Compositional verve and common sense are often at exhilarating odds in Sarah McRae Morton’s work. Her show “Mapping Stars at Noon” is at Foster/White in Seattle through Dec. 24.

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Forget conceptual art. Forget minimalism, primitivism, expressionism and all the other “isms” of art history. If you want to see an artist who can paint the way a keyboard prodigy can tickle the ivories, you need to rush to Sarah McRae Morton’s show, “Mapping Stars at Noon.”

Morton’s work is visionary, virtuosic and full of bewildering surprises. Her paintings are both rigorously composed and deliciously unhinged. The sheer energy she conveys on the canvas is a marvel.

Some background: Morton grew up in rural Pennsylvania, studied with Norwegian artist Odd Nerdrum and now lives in Germany. “Mapping Stars at Noon” does, however, have a semi-local connection. A few years before the Lewis and Clark Expedition, one of Morton’s ancestors, a half-Shawnee man named John Paulee, fled his Virginia home as a teenager and worked as a fur trader along the Missouri River before being murdered there in his early 20s.


Sarah McRae Morton: ‘Mapping Stars at Noon’

10 a.m.-6 p.m. Tuesdays-Saturdays through Dec. 24, Foster/White Gallery, 220 Third Ave. S., Seattle (206-622-2833 or

Morton’s sister lives in Montana, and Morton recently explored the upper Missouri “to gather impressions of the landscape,” she writes in her artist’s statement, “and throw a handful of wildflowers along the river where John Paulee could have died.”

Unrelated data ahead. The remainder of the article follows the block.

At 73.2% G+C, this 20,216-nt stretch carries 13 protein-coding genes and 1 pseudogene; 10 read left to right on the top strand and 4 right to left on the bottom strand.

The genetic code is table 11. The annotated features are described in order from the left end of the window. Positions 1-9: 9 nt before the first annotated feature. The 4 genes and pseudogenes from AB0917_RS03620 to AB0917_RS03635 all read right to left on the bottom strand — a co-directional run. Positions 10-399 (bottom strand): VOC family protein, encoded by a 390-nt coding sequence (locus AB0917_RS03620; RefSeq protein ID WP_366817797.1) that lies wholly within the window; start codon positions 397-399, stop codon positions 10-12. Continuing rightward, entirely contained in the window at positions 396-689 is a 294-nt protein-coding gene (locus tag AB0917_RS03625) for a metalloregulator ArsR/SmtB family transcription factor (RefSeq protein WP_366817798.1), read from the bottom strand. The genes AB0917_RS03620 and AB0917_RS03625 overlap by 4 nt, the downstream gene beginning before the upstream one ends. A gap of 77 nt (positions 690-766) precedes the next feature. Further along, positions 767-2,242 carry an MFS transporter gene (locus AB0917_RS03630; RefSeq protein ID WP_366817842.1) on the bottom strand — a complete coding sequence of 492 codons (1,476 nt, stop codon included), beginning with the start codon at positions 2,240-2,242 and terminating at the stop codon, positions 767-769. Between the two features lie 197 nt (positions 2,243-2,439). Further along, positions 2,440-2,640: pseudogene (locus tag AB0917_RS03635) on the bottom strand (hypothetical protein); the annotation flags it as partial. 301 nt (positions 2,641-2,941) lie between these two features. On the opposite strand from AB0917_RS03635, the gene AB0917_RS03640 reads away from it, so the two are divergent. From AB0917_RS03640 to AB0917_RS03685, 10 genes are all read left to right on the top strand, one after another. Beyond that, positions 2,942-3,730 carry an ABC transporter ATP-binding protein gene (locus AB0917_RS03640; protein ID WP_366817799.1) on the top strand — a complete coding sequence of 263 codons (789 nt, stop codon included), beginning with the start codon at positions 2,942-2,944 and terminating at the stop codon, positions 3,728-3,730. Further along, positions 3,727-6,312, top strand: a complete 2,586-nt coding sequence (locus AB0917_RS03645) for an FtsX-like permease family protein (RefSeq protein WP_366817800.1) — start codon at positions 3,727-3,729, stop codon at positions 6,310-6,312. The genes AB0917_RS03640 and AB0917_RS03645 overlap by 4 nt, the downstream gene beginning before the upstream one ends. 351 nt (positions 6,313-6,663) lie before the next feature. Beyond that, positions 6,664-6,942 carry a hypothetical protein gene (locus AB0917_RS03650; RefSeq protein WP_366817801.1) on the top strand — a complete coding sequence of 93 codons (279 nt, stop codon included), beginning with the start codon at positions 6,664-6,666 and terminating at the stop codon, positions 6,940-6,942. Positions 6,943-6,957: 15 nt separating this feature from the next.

That trip may have been the catalyst for these paintings, but many other influences – Nerdrum, Bacon and Turner among them – are in play here. Morton says the “blurred passages” in her work also allude to “the dragged light on a glass plate negative, the result of a slow shutter and impatient wolf.”

As that comment suggests, Morton can be as slippery a writer as she is a painter, and many of her oils on canvas are packed with literary and art-history allusions.

“The Circus Animals’ Desertion” borrows its title from a W.B. Yeats poem, and makes reference to Gilbert Stuart’s painting “The Skater” and Henry Raeburn’s “The Skating Minister.” In it, a female figure standing in a small rowboat is flanked by two 18th-century gentlemen skating away from her. No circus animals are depicted, but the sense of three willful human presences in pursuit of some enigmatic goal is powerful.

The show’s title painting – one of her annual self-portraits, Morton says – is equally elusive. It shows the artist perched on the humped back of a brown bear, her face turned away from the viewer to examine a magenta cloud suspended in an otherwise naturalistic misty gray sky. The bear, Morton explains, symbolizes “the history we carry and the past that carries us.” But you don’t need to have that information to feel immediately drawn into the lofty heights of this gorgeous composition.

Morton strikes a still grander symphonic-anarchic note in “The Impossible Hunt,” her variation on 19th-century artist Edward Hicks’ painting, “The Peaceable Kingdom.” In Morton’s version, birds, dogs, rabbits, a moose, a rhinoceros and other incompatible predators and prey are crammed as tightly as subway-car passengers on the banks of a riverine landscape.

“The Wake of the Whale” is just as complex as it shows a hurtling railway engine with a decaying cetacean straddling its top and ragged garlands of greenery festooning its cow-catcher. In “The Rush to Unlooked-for Sights,” a sled-dog team scatters entropically in all directions, with some assistance from a soaring owl. The painting looks like someone just detonated it.

Compositional verve and common sense are often at exhilarating odds in Morton’s work. The result is imagery that emblazons itself on your mind with a fever-dream intensity.